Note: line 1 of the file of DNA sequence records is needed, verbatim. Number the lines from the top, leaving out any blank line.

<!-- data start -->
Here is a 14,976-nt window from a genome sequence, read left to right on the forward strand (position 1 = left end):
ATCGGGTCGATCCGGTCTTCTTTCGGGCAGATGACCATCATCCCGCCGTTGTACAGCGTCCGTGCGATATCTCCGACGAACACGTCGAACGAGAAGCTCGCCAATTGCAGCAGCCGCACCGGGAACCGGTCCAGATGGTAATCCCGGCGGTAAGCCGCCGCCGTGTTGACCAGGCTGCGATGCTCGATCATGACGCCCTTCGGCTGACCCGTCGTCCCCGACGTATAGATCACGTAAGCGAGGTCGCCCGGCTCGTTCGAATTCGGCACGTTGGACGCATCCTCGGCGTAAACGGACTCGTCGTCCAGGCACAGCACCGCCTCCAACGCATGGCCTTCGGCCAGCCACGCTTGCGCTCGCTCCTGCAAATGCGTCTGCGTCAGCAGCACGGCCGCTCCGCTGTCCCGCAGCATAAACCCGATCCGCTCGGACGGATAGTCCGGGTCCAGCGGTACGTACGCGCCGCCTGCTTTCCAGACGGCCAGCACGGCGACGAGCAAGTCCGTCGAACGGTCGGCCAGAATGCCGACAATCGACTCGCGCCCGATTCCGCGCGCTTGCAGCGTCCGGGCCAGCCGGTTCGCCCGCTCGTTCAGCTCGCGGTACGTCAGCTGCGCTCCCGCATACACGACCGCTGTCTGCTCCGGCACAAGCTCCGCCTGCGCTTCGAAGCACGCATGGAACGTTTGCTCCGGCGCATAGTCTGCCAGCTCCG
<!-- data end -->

Here is a 14,976-nt window from a genome sequence, read left to right on the forward strand (position 1 = left end):